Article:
By this answer every complex $$k\times k$$ matrix can be written as a linear combination of four unitary matrices. As a consequence, we see that the unitary group $$\mathscr U(k)$$ spans $$M_k(\mathbb C)$$, so it is certainly possible to find a linear independent set formed by $$k^2$$ unitary $$k\times k$$ matrices, say $$\{U_i\}_{1\leq i\leq k^2}$$. Now consider the linearly independent set $$\{I_2\oplus U_i:1\leq i\leq k^2\}\subseteq \mathscr U(k+2) = \mathscr U(d), \tag 1$$ where $$I_2$$ is the $$2\times 2$$ identity matrix.

Given any $$x=(x_1, x_2, \ldots , x_{k+2})\in \mathbb C^{k+2} = \mathbb C^d,$$ notice that every vector of the form $$(I_2\oplus U_i)x$$ is orthogonal to $$y: = (\overline{x_2}, -\overline{x_1}, 0, 0, \cdots , 0)$$ so the set $$\{(I_2\oplus U_i)(x):1\leq i\leq k^2\}$$ cannot span $$\mathbb C^d$$.

As pointed out by @amsmath, if $$x_1=x_2=0$$, we need to argue instead that the vectors $$(I_2\oplus U_i)x$$ have vanishing first two coordinates, hence cannot span $$\mathbb C^d$$ either.

Since $$k\geq 2$$, we have that $$k^2 \geq k+2 = d,$$ so the set in (1) is a linearly independent set with (precisely $$k^2$$, and hence) at least $$d$$ unitary $$d\times d$$ matrices, but there is no vector $$x$$ such that the images of $$x$$ under our matrices span $$\mathbb C^d$$.

There is a simple necessary and sufficient condition for the absence of such $$v$$.

Let $$A_1,\ldots,A_n$$ be linearly independent $$d\times d$$ matrices. Define the completely positive map $$T(X)=\sum_{i=1}^nA_iXA_i^*$$.

Now, let $$u=\sum_{i=1}^de_i\otimes e_i$$, where $$e_1,\ldots,e_d$$ stands for the canonical basis of $$\mathbb{C}^d$$.

It is not hard to prove that for every $$A,B\in M_{d\times d}$$, $$tr(A\otimes B\ uu^*)=tr(AB^t).$$

Thus, we have the following equivalent conditions:

1. $$tr(T(vv^*)ww^*)=0$$
2. $$tr((T(vv^*)\otimes \overline{w}w^t) uu^*)=0$$
3. $$tr((vv^*\otimes \overline{w}w^t)B)=0$$, where $$B$$ is the non-normalized state $$B=T^*(\cdot)\otimes id (uu^*)$$.

Since $$A_1,\ldots,A_n$$ are linearly independent, $$\operatorname{rank}{B}=n$$.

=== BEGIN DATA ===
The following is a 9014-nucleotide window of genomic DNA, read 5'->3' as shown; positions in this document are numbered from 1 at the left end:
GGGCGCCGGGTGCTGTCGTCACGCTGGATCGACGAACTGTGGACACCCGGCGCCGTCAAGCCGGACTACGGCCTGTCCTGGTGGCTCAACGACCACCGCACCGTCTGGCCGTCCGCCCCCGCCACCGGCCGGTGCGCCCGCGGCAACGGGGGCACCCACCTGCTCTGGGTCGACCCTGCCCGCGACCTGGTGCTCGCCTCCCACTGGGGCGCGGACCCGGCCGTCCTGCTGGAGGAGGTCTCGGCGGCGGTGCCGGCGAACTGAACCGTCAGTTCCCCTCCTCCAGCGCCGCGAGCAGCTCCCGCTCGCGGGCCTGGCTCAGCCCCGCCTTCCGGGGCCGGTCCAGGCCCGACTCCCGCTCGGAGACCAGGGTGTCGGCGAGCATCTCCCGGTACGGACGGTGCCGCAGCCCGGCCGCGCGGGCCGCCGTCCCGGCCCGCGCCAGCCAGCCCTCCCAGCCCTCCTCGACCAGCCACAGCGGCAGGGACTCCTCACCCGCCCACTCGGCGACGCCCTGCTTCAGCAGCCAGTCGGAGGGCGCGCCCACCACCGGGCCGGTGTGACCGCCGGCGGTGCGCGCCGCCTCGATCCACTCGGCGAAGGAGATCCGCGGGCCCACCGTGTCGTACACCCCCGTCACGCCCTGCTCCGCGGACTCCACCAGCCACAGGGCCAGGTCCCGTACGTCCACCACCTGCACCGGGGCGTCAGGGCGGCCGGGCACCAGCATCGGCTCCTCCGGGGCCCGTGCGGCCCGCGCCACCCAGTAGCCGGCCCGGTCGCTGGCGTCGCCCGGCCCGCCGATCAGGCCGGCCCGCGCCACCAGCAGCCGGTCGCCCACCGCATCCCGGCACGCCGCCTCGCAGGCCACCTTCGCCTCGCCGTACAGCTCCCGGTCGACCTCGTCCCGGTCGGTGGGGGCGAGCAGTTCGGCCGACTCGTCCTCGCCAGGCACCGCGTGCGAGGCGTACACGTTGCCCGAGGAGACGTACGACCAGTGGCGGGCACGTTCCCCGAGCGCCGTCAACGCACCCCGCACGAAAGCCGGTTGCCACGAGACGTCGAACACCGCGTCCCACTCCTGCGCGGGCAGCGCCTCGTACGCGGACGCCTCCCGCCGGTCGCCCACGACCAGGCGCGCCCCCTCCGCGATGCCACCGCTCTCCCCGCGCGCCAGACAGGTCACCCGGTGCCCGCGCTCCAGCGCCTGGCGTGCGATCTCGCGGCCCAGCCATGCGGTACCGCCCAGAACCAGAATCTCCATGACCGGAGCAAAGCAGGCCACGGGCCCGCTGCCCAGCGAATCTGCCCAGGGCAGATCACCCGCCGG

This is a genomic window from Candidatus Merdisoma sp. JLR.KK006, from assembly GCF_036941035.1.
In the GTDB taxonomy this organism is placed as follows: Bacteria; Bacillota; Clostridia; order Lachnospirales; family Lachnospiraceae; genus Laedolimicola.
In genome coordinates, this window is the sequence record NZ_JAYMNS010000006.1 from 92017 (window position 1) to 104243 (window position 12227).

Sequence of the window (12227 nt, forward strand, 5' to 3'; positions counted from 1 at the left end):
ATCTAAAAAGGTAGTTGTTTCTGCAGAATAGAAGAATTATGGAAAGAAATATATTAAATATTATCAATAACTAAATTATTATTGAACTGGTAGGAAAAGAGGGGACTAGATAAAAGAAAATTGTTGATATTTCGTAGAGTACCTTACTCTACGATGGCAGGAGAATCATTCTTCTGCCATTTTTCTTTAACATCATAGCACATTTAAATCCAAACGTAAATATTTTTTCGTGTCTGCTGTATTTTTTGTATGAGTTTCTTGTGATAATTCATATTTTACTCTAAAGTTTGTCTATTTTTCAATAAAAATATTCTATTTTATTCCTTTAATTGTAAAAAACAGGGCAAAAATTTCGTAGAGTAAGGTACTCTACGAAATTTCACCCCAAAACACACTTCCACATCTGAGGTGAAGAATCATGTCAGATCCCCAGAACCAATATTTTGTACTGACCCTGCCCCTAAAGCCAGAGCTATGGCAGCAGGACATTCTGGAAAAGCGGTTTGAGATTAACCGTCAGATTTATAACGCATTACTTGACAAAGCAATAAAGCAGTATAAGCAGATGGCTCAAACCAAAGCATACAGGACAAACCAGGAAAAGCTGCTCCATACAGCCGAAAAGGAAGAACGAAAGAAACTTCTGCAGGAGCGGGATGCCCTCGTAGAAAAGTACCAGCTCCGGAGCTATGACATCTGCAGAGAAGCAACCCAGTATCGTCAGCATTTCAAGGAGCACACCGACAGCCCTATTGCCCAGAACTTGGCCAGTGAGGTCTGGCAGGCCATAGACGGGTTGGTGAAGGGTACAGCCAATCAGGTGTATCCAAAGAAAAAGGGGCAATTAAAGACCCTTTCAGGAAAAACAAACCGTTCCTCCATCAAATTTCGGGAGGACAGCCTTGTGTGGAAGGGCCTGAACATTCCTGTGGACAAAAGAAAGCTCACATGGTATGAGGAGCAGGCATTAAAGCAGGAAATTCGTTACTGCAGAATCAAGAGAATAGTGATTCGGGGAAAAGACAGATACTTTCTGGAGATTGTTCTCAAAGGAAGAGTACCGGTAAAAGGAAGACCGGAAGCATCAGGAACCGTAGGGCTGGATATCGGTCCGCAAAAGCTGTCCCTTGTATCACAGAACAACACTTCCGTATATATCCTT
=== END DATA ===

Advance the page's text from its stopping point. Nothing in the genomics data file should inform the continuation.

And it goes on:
So the absence of such $$v$$ is equivalent to the fact that for every $$v\in\mathbb{C}^d$$ there is a vector $$w\in \mathbb{C}^d\setminus\{\vec{0}\}$$ such that $$v\otimes w\in \ker(B)$$.

In particular, it implies that $$\operatorname{rank}(B)\leq d^2-d$$, since there are at least $$d$$ linearly independent product vectors in its kernel.

Therefore, if the number of matrices above, $$n$$, is greater than $$d^2-d$$ then there exists such $$v$$.

• Very interesting! But, if I understand your answer correctly, the condition $n\leq d^2 -d$ is just a necessary one implied by the absence of such a $v$. I mean this is not sufficient right because even if $n\leq d^2 - d$, such a vector $v$ might exist for some special sets of matrices $\{A_i \}_{i=1}^n$. This is where the follow-up question above becomes important: For which such sets of matrices does the desired vector $v$ exist? – mathwizard Mar 10 at 2:06

Here is an example of a set of $$d$$ unitary matrices $$\{U_i \}_{i=1}^d \subseteq M_d$$ for which the desired vector exists.

For each $$i\in \{1,2,\ldots ,d \}$$, we define $$U_i$$ to be the unitary shift matrix: $$U_i e_k = e_{k+i}$$, where the index addition happens modulo $$d$$ and $$\{e_k \}_{k=1}^d$$ is the standard basis of $$\mathbb{C}^d$$. Then, it should be clear that if we choose $$v=e_1$$ for instance, the set $$\{U_i v \}_{i=1}^d$$ is precisely the standard basis of $$\mathbb{C}^d$$ and hence spans $$\mathbb{C}^d$$.